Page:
Over 46 billion different body types exist throughout the world, said Sarai Stuart, naturopath doctor and holistic nutritionist.

Stuart said a person’s nutritional needs depend on individual factors.

People tend to overeat grains, which may lead to health problems, she said. One serving of grains such as alcohol, corn and potatoes should suffice.

Dairy also presents digestive issues, Stuart said. Too much of either grains or dairy may negatively affect bones and joints.

Not only should people eat their vegetables, but also cut back on junk or heavily processed foods, Marion Nestle said.

Nestle blogs at foodpolitics.com. She is a Paulette Goddard professor of nutrition, food studies and public health at New York University.

Evidence supports a largely plant-based diet is good for health, Nestle said. In addition to being high in nutrients, it also helps cut calories.

A healthy meal plan balances vegetables, fruits, lean protein and whole grains, said Stacie Ellis, registered dietitian for Campus Recreation.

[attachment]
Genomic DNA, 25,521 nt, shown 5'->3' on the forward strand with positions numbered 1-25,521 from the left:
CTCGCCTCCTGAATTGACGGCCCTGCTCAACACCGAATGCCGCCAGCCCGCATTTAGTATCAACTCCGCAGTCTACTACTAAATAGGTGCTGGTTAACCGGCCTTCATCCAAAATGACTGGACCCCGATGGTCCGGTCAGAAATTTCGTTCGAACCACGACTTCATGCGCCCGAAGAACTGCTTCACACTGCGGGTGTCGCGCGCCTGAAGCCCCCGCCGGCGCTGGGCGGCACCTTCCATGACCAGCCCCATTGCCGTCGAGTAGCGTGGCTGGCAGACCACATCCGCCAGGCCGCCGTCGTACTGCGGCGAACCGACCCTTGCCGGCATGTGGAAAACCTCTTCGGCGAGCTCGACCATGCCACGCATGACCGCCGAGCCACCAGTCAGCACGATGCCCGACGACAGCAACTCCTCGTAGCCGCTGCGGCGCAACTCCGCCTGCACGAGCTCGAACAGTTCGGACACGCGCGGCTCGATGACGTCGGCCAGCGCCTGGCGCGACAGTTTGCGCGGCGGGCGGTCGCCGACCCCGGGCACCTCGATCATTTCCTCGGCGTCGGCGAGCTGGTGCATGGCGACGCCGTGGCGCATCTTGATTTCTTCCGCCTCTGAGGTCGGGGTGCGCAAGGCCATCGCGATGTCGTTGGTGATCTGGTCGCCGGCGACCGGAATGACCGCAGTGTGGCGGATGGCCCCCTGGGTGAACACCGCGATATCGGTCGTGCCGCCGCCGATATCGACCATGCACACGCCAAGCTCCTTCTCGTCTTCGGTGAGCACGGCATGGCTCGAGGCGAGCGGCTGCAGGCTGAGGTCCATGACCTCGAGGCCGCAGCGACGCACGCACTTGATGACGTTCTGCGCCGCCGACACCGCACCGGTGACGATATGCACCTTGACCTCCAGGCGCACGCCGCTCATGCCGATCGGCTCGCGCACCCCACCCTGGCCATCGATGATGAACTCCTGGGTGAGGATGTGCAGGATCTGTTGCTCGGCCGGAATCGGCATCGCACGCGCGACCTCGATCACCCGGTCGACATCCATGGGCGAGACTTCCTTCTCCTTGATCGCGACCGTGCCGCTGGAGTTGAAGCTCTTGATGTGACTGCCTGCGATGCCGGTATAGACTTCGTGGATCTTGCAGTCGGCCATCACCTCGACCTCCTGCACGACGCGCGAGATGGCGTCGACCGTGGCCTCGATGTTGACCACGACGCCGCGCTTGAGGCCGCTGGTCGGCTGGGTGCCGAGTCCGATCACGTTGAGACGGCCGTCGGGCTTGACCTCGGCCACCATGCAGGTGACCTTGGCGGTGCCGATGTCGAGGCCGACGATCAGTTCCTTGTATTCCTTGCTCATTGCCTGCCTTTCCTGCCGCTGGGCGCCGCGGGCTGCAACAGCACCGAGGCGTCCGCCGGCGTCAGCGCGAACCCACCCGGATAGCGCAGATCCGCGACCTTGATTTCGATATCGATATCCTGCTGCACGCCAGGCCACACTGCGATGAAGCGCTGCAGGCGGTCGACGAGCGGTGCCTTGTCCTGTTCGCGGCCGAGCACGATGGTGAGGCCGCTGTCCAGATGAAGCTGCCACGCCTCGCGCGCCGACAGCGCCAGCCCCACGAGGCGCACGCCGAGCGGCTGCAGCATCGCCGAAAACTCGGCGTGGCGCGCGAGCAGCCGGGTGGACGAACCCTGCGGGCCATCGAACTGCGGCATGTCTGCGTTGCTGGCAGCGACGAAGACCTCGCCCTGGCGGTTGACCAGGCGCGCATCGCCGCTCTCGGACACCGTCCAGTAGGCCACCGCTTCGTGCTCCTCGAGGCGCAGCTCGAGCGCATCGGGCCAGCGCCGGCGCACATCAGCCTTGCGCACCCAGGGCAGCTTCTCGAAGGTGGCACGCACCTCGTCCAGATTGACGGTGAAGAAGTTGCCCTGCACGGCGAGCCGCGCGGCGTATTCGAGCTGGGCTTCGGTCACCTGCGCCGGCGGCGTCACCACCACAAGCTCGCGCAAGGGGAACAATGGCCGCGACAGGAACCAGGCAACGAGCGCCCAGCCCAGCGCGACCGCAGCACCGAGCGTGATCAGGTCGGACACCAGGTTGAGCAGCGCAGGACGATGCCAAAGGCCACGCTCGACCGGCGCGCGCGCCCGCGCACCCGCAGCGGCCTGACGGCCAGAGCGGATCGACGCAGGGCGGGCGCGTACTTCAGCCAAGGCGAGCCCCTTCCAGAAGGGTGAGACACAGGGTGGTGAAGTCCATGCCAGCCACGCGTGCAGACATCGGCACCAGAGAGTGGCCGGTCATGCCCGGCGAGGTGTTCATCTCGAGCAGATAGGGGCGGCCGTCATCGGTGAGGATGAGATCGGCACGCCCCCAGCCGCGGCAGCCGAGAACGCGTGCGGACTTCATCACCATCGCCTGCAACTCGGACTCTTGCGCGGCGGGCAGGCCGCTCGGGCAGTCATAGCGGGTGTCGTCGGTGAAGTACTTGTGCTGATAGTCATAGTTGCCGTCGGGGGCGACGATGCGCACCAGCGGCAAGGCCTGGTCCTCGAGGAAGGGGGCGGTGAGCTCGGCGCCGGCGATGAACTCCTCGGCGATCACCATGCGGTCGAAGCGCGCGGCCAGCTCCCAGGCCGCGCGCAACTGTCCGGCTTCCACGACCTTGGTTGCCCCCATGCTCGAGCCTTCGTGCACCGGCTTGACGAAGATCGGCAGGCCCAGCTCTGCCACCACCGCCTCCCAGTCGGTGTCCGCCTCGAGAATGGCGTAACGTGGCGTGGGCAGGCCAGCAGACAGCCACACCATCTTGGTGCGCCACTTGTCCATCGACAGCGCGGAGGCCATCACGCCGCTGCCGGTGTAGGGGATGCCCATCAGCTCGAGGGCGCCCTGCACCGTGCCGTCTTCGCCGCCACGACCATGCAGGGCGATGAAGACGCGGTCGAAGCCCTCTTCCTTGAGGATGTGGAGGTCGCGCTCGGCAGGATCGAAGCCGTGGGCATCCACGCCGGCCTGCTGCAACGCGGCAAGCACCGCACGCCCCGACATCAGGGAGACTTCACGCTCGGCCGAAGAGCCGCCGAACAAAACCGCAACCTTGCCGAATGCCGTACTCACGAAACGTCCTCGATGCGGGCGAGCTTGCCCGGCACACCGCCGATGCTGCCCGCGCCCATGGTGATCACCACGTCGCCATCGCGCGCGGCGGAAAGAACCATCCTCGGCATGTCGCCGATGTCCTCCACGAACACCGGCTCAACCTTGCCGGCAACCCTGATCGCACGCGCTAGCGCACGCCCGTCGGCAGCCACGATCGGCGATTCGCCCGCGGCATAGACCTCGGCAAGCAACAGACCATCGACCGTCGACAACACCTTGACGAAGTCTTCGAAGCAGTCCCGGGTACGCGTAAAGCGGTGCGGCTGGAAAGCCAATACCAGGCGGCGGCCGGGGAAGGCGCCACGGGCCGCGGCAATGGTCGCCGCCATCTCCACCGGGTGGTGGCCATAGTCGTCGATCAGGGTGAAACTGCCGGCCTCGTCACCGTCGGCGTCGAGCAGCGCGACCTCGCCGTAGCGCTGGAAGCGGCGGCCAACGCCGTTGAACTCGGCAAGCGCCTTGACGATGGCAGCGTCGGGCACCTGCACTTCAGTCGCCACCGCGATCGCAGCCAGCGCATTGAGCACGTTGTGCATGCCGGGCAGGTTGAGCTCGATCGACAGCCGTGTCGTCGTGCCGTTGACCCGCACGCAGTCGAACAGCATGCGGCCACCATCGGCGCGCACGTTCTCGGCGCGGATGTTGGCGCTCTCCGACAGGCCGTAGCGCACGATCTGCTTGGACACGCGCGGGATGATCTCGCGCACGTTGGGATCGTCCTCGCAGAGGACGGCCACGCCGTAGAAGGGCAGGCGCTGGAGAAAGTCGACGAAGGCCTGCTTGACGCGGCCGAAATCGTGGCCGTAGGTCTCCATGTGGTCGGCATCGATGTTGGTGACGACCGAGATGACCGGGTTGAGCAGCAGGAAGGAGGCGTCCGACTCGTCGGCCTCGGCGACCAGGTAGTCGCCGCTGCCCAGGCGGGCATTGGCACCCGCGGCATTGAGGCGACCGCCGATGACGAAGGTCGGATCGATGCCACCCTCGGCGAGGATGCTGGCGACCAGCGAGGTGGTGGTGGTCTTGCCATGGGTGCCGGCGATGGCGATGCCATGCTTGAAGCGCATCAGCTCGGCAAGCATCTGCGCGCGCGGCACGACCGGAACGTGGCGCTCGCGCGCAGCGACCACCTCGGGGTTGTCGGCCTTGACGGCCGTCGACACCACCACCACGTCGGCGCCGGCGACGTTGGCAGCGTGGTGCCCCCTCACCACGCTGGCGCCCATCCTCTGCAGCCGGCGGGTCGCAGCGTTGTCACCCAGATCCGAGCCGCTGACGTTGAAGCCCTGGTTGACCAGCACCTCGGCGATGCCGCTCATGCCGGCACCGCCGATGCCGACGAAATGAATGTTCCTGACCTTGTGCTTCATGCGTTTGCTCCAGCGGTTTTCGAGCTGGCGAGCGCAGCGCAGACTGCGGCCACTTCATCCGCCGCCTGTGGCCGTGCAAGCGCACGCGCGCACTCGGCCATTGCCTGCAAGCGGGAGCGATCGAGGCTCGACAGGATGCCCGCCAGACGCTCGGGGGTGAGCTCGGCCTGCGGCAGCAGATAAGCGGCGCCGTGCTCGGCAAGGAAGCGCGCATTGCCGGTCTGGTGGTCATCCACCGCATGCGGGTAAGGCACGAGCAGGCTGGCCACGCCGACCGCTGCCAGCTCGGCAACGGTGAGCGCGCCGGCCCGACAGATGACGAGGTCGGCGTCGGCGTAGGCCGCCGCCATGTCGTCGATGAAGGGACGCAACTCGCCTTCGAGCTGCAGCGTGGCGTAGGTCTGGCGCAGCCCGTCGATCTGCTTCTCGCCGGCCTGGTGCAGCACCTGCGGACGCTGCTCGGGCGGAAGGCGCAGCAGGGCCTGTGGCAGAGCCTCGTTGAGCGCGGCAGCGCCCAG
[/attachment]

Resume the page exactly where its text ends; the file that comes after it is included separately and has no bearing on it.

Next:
Stuart suggested beginning the day with water with lemon juice to jump-start metabolism. Fruit and eggs mixed with leafy vegetables make a nutritious breakfast, she said. Unsalted nuts make for a good snack choice, and dinner should be the lightest meal.

A person’s stomach is about the size of his or her fist, Stuart said. If they cup their hands together pinky-to-pinky to form a bowl, that is the ideal serving size for one meal.

People should limit their alcohol and caffeine intake and stay hydrated by drinking fluids like water, herbal tea and vegetable juice, she said.

Kinesiology sophomore Maria Belloti said she plans her meals based off the necessary macromolecules: lipids, proteins, carbohydrates and nucleic acids.

Belloti prefers tea in the morning and often makes smoothies with banana, strawberry, pineapple, kale and spinach to take to school.

Staying fit and nourished is a priority, because it makes her feel good and boosts her confidence and cognition while improving her sleeping patterns and mood, Belloti said.

Because she lifts weights regularly, Belloti makes sure to eat an adequate amount of protein, carbohydrates and good fats, she said.

Food is one of life’s greatest pleasures, and healthy foods ought to be delicious, Nestle said. Learning to cook can be fun and cost-efficient.

However, making healthy changes doesn’t mean people have to completely give up a food, Stuart said. Begin with small steps by being more mindful and aware of the food products consumed.

@RunReneHua

features-editor.shorthorn@uta.edu

Like our work? Don’t steal it! Share the link or email us for information on how to get permission to use our content.

Click here to report an accessibility issue.

Load comments